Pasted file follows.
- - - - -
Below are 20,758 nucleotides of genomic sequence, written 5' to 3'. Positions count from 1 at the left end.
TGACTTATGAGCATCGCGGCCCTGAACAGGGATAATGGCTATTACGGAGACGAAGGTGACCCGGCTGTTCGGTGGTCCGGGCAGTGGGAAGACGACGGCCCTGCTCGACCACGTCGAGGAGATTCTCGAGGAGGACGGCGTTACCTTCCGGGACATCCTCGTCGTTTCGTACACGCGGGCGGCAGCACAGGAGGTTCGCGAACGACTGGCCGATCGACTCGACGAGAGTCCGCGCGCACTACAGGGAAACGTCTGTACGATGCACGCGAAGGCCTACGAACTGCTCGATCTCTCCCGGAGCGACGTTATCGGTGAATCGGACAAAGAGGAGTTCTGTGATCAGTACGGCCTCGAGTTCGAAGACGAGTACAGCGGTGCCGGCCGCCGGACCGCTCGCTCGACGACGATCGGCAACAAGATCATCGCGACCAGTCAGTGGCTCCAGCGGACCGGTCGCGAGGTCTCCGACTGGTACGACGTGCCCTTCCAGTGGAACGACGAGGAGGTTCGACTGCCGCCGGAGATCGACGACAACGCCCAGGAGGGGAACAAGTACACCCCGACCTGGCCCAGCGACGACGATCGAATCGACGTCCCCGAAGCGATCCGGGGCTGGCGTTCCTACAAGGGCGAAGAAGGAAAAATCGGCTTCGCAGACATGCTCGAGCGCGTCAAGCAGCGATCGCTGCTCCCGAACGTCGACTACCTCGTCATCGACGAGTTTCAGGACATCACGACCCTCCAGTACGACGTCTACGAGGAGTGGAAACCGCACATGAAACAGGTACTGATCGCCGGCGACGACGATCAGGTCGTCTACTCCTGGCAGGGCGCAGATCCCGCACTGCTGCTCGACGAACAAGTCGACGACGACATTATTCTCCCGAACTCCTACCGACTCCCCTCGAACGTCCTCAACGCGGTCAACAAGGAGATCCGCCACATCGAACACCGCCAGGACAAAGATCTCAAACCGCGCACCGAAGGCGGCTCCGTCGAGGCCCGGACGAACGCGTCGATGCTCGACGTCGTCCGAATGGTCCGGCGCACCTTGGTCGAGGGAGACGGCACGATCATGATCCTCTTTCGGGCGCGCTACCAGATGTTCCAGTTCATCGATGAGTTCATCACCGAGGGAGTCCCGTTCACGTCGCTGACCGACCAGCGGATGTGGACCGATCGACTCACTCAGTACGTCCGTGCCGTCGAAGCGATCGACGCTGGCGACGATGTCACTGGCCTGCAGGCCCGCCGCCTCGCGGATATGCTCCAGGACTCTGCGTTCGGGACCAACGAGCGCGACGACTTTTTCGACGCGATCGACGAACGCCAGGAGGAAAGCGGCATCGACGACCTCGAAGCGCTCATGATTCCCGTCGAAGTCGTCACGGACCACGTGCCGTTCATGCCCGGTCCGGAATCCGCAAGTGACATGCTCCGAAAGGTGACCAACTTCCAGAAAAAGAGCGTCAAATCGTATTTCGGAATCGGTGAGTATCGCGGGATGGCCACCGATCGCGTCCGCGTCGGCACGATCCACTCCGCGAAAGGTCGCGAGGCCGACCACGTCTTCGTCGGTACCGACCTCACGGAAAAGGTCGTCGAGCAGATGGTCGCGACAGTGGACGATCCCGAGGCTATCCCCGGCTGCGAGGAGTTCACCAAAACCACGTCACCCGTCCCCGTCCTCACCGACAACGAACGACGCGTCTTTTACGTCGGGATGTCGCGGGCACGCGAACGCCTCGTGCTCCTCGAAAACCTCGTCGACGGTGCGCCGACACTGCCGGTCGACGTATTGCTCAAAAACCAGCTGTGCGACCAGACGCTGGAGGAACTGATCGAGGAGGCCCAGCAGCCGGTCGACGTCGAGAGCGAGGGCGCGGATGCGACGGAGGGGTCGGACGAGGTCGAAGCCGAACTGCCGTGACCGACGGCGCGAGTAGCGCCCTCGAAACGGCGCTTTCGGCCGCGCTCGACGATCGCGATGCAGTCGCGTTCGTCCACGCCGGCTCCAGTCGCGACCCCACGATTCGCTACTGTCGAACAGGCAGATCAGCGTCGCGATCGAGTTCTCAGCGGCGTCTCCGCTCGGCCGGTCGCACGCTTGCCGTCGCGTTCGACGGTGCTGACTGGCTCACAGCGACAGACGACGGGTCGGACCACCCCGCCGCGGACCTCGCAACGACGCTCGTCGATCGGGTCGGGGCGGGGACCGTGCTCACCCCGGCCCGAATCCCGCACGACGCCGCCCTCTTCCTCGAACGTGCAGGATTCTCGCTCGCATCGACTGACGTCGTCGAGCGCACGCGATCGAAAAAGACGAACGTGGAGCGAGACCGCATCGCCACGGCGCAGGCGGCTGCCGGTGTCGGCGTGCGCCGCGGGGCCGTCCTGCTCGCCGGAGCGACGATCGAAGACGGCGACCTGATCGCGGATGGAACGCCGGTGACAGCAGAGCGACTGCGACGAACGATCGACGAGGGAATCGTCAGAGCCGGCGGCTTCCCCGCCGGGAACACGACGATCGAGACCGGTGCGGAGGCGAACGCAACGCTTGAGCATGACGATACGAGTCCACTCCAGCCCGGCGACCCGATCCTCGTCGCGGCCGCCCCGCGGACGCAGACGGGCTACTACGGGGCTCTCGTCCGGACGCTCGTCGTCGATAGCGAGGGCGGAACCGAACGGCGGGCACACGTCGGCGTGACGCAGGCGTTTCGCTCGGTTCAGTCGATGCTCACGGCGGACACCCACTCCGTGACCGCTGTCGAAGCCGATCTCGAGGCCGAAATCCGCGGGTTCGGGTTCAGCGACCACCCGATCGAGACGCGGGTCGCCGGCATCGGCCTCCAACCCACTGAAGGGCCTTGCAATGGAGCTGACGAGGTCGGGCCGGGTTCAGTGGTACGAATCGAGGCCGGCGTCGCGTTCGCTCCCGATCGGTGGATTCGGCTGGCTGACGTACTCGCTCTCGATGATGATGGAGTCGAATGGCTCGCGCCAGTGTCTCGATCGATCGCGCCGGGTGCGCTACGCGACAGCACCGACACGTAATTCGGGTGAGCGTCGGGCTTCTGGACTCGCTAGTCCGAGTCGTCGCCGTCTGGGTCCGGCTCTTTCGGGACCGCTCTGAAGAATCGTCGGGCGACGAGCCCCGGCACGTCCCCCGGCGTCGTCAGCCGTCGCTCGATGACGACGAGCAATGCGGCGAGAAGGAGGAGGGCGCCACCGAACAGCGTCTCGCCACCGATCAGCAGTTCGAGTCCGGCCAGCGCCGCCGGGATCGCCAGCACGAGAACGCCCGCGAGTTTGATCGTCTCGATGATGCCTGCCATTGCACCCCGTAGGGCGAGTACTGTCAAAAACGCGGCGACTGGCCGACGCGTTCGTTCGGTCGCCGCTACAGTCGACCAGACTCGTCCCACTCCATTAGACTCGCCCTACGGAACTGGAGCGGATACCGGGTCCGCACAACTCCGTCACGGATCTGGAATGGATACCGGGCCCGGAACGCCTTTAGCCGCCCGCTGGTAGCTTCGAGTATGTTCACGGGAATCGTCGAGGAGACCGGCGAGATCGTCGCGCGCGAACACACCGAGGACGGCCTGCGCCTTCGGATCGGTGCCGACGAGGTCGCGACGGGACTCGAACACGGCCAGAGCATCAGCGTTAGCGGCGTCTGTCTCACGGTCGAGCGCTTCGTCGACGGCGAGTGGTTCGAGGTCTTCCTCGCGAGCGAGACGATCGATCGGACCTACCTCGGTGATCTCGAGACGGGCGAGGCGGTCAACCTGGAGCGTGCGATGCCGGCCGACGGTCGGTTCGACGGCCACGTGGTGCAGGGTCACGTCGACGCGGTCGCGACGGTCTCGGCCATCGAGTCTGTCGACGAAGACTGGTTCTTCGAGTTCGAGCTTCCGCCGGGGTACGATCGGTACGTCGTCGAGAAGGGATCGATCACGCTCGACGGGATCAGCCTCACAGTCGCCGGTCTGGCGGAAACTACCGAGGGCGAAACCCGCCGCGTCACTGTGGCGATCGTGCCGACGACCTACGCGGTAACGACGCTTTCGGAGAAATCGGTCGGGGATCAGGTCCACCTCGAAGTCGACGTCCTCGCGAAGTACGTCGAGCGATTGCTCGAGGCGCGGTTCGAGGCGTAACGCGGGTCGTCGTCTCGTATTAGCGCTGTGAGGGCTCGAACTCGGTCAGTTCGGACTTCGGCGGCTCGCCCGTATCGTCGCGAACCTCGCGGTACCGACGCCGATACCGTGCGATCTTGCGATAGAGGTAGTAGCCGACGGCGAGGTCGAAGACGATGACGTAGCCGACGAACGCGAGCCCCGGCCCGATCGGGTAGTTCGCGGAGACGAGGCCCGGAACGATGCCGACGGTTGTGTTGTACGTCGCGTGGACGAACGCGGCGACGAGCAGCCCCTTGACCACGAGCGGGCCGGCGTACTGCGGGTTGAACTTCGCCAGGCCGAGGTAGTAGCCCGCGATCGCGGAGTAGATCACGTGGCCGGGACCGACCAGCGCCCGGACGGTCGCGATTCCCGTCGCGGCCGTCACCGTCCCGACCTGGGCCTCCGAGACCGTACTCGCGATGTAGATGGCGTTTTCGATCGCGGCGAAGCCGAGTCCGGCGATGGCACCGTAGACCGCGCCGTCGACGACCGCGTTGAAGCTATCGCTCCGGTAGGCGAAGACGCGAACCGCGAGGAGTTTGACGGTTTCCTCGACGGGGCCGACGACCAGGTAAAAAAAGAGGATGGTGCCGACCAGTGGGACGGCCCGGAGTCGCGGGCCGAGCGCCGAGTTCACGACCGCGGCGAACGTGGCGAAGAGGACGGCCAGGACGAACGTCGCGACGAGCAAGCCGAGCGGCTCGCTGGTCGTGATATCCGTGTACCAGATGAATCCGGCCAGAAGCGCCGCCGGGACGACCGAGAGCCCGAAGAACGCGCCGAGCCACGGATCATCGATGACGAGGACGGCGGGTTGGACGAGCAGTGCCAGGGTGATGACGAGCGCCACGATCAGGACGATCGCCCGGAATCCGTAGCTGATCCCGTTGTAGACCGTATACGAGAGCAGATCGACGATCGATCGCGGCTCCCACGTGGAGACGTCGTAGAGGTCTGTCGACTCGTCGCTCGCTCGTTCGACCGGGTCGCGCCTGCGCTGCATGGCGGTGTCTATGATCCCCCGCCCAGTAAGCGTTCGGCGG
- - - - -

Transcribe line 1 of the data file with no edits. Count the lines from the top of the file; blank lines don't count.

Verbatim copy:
Below are 20,758 nucleotides of genomic sequence, written 5' to 3'. Positions count from 1 at the left end.